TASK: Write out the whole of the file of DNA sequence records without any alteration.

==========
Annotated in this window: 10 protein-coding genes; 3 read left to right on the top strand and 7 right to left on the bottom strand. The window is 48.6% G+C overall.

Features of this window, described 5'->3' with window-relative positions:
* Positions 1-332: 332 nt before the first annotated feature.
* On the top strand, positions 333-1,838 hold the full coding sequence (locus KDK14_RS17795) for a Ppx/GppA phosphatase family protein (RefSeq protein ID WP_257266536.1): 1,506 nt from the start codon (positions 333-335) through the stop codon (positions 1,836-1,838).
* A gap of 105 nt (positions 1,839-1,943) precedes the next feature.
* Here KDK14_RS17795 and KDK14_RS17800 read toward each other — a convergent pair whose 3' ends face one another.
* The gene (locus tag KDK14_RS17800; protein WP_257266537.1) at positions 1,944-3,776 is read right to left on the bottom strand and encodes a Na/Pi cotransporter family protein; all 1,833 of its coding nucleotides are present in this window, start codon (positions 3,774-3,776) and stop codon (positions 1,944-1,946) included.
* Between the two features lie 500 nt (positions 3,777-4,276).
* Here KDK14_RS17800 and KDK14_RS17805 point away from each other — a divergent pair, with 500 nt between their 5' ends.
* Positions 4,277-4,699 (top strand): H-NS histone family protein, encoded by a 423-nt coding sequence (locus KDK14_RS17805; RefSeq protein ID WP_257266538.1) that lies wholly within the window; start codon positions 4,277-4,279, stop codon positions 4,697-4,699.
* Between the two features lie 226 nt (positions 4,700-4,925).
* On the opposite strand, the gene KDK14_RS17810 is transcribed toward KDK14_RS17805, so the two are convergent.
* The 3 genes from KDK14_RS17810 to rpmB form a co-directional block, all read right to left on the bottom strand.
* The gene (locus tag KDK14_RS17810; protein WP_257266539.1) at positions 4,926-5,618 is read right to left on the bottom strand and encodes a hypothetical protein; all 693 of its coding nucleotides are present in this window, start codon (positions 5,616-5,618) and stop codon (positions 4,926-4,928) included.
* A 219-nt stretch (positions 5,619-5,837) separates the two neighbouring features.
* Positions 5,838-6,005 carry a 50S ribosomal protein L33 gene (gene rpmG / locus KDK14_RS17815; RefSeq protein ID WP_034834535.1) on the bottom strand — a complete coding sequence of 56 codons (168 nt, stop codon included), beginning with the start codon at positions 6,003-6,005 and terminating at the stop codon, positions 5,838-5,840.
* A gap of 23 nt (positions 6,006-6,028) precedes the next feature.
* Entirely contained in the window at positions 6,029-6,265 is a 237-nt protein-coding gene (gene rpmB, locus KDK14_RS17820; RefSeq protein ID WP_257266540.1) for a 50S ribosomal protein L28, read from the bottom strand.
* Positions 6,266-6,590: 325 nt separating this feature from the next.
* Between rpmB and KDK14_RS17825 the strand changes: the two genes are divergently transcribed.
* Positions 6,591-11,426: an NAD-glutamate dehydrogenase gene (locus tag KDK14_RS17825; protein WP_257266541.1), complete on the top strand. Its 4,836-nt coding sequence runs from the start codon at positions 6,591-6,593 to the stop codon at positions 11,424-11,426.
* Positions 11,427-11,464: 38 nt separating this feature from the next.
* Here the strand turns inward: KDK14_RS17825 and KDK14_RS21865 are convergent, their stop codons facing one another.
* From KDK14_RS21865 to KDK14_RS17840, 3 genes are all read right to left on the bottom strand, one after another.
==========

Annotated in this window: 10 protein-coding genes; 3 read left to right on the top strand and 7 right to left on the bottom strand. The window is 48.6% G+C overall.

Features of this window, described 5'->3' with window-relative positions:
* Positions 1-332: 332 nt before the first annotated feature.
* On the top strand, positions 333-1,838 hold the full coding sequence (locus KDK14_RS17795) for a Ppx/GppA phosphatase family protein (RefSeq protein ID WP_257266536.1): 1,506 nt from the start codon (positions 333-335) through the stop codon (positions 1,836-1,838).
* A gap of 105 nt (positions 1,839-1,943) precedes the next feature.
* Here KDK14_RS17795 and KDK14_RS17800 read toward each other — a convergent pair whose 3' ends face one another.
* The gene (locus tag KDK14_RS17800; protein WP_257266537.1) at positions 1,944-3,776 is read right to left on the bottom strand and encodes a Na/Pi cotransporter family protein; all 1,833 of its coding nucleotides are present in this window, start codon (positions 3,774-3,776) and stop codon (positions 1,944-1,946) included.
* Between the two features lie 500 nt (positions 3,777-4,276).
* Here KDK14_RS17800 and KDK14_RS17805 point away from each other — a divergent pair, with 500 nt between their 5' ends.
* Positions 4,277-4,699 (top strand): H-NS histone family protein, encoded by a 423-nt coding sequence (locus KDK14_RS17805; RefSeq protein ID WP_257266538.1) that lies wholly within the window; start codon positions 4,277-4,279, stop codon positions 4,697-4,699.
* Between the two features lie 226 nt (positions 4,700-4,925).
* On the opposite strand, the gene KDK14_RS17810 is transcribed toward KDK14_RS17805, so the two are convergent.
* The 3 genes from KDK14_RS17810 to rpmB form a co-directional block, all read right to left on the bottom strand.
* The gene (locus tag KDK14_RS17810; protein WP_257266539.1) at positions 4,926-5,618 is read right to left on the bottom strand and encodes a hypothetical protein; all 693 of its coding nucleotides are present in this window, start codon (positions 5,616-5,618) and stop codon (positions 4,926-4,928) included.
* A 219-nt stretch (positions 5,619-5,837) separates the two neighbouring features.
* Positions 5,838-6,005 carry a 50S ribosomal protein L33 gene (gene rpmG / locus KDK14_RS17815; RefSeq protein ID WP_034834535.1) on the bottom strand — a complete coding sequence of 56 codons (168 nt, stop codon included), beginning with the start codon at positions 6,003-6,005 and terminating at the stop codon, positions 5,838-5,840.
* A gap of 23 nt (positions 6,006-6,028) precedes the next feature.
* Entirely contained in the window at positions 6,029-6,265 is a 237-nt protein-coding gene (gene rpmB, locus KDK14_RS17820; RefSeq protein ID WP_257266540.1) for a 50S ribosomal protein L28, read from the bottom strand.
* Positions 6,266-6,590: 325 nt separating this feature from the next.
* Between rpmB and KDK14_RS17825 the strand changes: the two genes are divergently transcribed.
* Positions 6,591-11,426: an NAD-glutamate dehydrogenase gene (locus tag KDK14_RS17825; protein WP_257266541.1), complete on the top strand. Its 4,836-nt coding sequence runs from the start codon at positions 6,591-6,593 to the stop codon at positions 11,424-11,426.
* Positions 11,427-11,464: 38 nt separating this feature from the next.
* Here the strand turns inward: KDK14_RS17825 and KDK14_RS21865 are convergent, their stop codons facing one another.
* From KDK14_RS21865 to KDK14_RS17840, 3 genes are all read right to left on the bottom strand, one after another.